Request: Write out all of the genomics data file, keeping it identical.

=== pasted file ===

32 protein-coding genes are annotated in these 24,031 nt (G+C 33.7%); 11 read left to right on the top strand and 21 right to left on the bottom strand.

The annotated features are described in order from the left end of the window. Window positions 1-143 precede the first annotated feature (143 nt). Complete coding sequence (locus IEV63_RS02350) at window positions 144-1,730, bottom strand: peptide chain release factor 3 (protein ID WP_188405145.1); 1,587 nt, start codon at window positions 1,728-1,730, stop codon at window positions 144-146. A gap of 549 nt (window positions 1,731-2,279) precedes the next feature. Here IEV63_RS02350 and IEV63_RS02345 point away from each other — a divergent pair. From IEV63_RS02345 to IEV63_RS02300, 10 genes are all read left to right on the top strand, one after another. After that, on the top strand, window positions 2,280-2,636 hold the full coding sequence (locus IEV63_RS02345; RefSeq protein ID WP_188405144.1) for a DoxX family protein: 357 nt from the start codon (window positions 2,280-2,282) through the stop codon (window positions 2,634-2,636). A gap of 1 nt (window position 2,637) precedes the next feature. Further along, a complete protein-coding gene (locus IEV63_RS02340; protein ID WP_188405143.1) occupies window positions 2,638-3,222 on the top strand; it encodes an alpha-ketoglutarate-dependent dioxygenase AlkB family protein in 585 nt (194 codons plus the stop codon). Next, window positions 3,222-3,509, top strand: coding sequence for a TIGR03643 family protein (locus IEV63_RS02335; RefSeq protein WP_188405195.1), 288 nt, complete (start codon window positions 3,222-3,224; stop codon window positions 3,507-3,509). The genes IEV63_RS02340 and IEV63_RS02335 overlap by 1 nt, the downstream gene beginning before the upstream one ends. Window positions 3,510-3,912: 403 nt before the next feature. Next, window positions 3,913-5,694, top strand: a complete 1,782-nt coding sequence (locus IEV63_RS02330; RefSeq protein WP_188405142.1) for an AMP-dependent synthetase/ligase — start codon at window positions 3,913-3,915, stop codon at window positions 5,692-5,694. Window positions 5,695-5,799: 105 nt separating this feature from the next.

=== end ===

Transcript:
32 protein-coding genes are annotated in these 24,031 nt (G+C 33.7%); 11 read left to right on the top strand and 21 right to left on the bottom strand.

The annotated features are described in order from the left end of the window. Window positions 1-143 precede the first annotated feature (143 nt). Complete coding sequence (locus IEV63_RS02350) at window positions 144-1,730, bottom strand: peptide chain release factor 3 (protein ID WP_188405145.1); 1,587 nt, start codon at window positions 1,728-1,730, stop codon at window positions 144-146. A gap of 549 nt (window positions 1,731-2,279) precedes the next feature. Here IEV63_RS02350 and IEV63_RS02345 point away from each other — a divergent pair. From IEV63_RS02345 to IEV63_RS02300, 10 genes are all read left to right on the top strand, one after another. After that, on the top strand, window positions 2,280-2,636 hold the full coding sequence (locus IEV63_RS02345; RefSeq protein ID WP_188405144.1) for a DoxX family protein: 357 nt from the start codon (window positions 2,280-2,282) through the stop codon (window positions 2,634-2,636). A gap of 1 nt (window position 2,637) precedes the next feature. Further along, a complete protein-coding gene (locus IEV63_RS02340; protein ID WP_188405143.1) occupies window positions 2,638-3,222 on the top strand; it encodes an alpha-ketoglutarate-dependent dioxygenase AlkB family protein in 585 nt (194 codons plus the stop codon). Next, window positions 3,222-3,509, top strand: coding sequence for a TIGR03643 family protein (locus IEV63_RS02335; RefSeq protein WP_188405195.1), 288 nt, complete (start codon window positions 3,222-3,224; stop codon window positions 3,507-3,509). The genes IEV63_RS02340 and IEV63_RS02335 overlap by 1 nt, the downstream gene beginning before the upstream one ends. Window positions 3,510-3,912: 403 nt before the next feature. Next, window positions 3,913-5,694, top strand: a complete 1,782-nt coding sequence (locus IEV63_RS02330; RefSeq protein WP_188405142.1) for an AMP-dependent synthetase/ligase — start codon at window positions 3,913-3,915, stop codon at window positions 5,692-5,694. Window positions 5,695-5,799: 105 nt separating this feature from the next.